The Senate on Thursday approved a request for external borrowing of not more than N1 billion dollars by President Goodluck Jonathan to tackle security challenges in the country.
This followed the consideration of the report of the Joint Committees on Finance, and Local and Foreign Debts on the loan request at plenary in Abuja.
The Chairman of the Committee on Finance, Ahmad Makarfi (PDP-Kaduna), who presented the report, said the facility was not a cash loan but supply of military hardware to be paid over seven years.
He said in view of the urgent need to restore normalcy in the country and since the loan did not attract interest, Nigeria should take advantage of the opportunity.
According to him, the requested loan was for helicopters, ships, armament and hardware.
“The 12 nos. M135 Helicopters being requested for now are appropriate for the nature of the operation and the terrain.
“Belarus has accepted to give helicopters on the condition of instalment payment over a seven-year period.
“Other hardware, armament and equipment will be bought on the same terms from other European countries,” he said.
Mr. Makarfi further said the joint committee discovered in its findings that the number of helicopters in the fleet of the Nigeria Air Force was inadequate for effective deployment.
He said the reason for inadequate helicopters was due to inadequate funds for maintenance and recent burning of two helicopters by insurgents in Maiduguri.
He further said that no new helicopter had been added to the fleet since 1998.
The News Agency of Nigeria (NAN) reports that the senate, however, went into a rowdy session prior to the approval as the lawmakers were divided over the matter.
While some lawmakers applauded the effort of the joint committee and moved for immediate approval of the loan in view of the security challenges, others raised concerns about the legality of the approval.
Olubunmi Adetumbi (APC-Ekiti), quoting the Appropriation Act and the constitution, argued that approving the loan without following laid down procedures had consequences.
“This request to the best of our ability and with the assistance of the constitution, has consequences for the existing Appropriation Act,’’ he said.
“We do not question the right of Mr President to ask for money but there is a process that needs to be followed,’’ he said.
In the same vein, Sen. George Akume (APC-Benue) called for appropriate procedures to be followed by the senate.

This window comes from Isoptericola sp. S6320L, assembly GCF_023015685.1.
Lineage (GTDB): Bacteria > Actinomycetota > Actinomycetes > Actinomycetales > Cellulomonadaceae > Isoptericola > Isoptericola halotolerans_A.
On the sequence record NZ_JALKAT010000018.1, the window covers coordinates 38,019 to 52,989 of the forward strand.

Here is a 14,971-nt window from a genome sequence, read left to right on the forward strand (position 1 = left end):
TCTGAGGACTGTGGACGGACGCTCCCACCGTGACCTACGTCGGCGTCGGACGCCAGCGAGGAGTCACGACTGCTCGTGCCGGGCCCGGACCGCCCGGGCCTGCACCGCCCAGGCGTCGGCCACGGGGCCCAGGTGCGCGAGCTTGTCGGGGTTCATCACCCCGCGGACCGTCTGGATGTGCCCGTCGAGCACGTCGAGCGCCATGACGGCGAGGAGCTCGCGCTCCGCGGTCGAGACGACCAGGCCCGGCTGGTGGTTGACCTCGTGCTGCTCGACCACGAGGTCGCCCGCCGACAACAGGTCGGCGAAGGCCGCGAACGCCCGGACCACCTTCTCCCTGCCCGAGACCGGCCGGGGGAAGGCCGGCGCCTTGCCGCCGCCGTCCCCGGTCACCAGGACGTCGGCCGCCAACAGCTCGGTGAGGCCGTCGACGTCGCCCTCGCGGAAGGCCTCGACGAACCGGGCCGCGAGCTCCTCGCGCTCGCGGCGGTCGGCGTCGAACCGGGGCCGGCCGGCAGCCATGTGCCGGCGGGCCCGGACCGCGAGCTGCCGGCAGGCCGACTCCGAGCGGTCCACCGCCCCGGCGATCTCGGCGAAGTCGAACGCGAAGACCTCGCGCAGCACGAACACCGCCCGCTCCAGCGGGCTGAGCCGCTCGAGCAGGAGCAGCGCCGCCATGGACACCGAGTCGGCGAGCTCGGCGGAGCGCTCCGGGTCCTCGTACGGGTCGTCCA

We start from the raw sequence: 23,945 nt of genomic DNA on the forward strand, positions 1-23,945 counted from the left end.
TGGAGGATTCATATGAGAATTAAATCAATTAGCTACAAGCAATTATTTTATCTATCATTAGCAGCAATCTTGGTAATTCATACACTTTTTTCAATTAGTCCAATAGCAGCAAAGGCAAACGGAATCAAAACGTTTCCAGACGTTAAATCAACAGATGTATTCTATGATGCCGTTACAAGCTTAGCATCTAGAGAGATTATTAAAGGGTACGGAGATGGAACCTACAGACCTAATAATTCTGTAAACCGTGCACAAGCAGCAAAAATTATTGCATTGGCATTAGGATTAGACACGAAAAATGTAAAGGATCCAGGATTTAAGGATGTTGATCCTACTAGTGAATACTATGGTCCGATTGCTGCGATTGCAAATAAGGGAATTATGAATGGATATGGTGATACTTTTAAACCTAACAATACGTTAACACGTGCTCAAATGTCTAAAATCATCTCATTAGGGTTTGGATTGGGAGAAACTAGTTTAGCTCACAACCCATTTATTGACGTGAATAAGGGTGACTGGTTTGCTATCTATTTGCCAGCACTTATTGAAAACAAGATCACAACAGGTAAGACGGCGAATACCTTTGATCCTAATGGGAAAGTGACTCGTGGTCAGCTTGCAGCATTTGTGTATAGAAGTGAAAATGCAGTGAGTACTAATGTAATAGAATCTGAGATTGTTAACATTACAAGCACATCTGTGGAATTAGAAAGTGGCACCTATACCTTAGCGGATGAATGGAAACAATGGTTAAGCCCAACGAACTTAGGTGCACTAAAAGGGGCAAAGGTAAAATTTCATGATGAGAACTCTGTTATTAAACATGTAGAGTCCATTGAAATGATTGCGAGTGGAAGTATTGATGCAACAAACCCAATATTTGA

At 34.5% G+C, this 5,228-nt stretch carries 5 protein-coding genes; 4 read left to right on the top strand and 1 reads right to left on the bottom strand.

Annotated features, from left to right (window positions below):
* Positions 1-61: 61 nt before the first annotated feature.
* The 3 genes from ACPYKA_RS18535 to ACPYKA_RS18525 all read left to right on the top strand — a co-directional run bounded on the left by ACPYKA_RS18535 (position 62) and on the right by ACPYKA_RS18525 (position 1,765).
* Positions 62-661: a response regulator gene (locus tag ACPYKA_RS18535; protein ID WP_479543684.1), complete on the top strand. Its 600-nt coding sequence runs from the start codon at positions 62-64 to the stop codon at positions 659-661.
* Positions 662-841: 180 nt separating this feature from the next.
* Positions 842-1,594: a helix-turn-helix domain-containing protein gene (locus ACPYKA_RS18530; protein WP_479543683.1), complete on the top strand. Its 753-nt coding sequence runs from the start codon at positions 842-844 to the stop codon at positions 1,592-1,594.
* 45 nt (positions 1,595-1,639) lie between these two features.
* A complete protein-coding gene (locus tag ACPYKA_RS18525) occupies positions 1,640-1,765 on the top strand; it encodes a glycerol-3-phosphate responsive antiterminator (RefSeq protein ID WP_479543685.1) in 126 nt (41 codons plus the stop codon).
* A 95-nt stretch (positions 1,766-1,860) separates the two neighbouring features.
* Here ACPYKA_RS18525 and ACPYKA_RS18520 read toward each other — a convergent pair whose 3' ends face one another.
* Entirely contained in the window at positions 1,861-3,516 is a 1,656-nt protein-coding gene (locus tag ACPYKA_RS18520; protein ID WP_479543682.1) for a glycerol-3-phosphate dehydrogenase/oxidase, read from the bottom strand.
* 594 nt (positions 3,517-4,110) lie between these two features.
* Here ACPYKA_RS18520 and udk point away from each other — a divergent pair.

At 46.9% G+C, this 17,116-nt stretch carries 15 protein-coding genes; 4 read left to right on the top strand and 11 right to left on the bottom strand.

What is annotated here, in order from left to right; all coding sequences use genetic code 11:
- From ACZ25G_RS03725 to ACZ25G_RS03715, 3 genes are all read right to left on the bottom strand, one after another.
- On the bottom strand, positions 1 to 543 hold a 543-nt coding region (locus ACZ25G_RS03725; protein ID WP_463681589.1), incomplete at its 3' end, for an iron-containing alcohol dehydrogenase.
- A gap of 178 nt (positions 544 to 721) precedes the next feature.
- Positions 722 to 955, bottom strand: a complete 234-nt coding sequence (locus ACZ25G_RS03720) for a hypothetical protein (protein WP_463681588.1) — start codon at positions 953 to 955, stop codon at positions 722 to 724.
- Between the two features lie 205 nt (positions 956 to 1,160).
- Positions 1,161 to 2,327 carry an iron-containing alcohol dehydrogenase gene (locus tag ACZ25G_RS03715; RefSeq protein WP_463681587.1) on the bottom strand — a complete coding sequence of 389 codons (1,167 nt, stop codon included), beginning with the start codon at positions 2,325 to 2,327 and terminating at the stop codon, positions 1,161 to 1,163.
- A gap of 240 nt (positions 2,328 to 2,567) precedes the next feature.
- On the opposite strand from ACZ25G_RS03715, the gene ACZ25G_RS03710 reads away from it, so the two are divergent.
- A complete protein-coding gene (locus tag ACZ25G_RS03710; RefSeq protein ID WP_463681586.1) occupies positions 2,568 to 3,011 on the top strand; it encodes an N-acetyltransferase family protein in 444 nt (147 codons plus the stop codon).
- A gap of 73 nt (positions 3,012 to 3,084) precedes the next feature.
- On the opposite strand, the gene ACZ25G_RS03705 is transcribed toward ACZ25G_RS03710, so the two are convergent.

“Nobody is against the fight against insurgency. My concern is that the appropriate thing should be done,’’ he said.
The Senate President, Sen. David Mark, however, doused tension by explaining that the senate was not flouting any legal or constitutional provision as the borrowing was not in cash to attract any further procedure before approval.
“I will suggest that we go ahead and approve this without raising any issues that will have any security implications.
“This is my appeal on this matter,’’ he said.
President Jonathan had on July 16 written to the Senate seeking approval to borrow $1 billion (N168 billion) to fight the deadly Boko Haram sect.
In a letter addressed to the Senate President, Mr. Mark, Mr. Jonathan spoke about the need for external borrowing to enable the upgrade of security equipment in order to fight the insurgency that is currently bedevilling Nigeria, particularly the North East.
Mr. Jonathan said the $1 billion will also be used to train the military and other security officers.
“You are no doubt cognisant of the ongoing and serious security challenges which the nation is facing, as typified by the Boko Haram terrorist threat. This is an issue that we have discussed at various times.
“I would like to bring to your attention the urgent need to upgrade the equipment, training and logistics of our Armed Forces and Security services to enable them more forcefully confront this serious threat.
“For this reason, I seek the concurrence o the National Assembly for external borrowing of not more than $1 billion dollars including government to government arrangements for this upgrade,” Mr. Jonathan said in the letter.
He said he was counting on the steadfast support of the legislators on the borrowing of the money.
The external borrowing comes amid criticisms and questions regarding the management of Nigeria’s defence budget, which gulps as much as 20 per cent of the entire budget.
The Nigerian government justifies the about N1 trillion spent on security on the growing insecurity situation in the country. However, the military and security officials are still considered ill-equipped to tackle Boko Haram insurgency.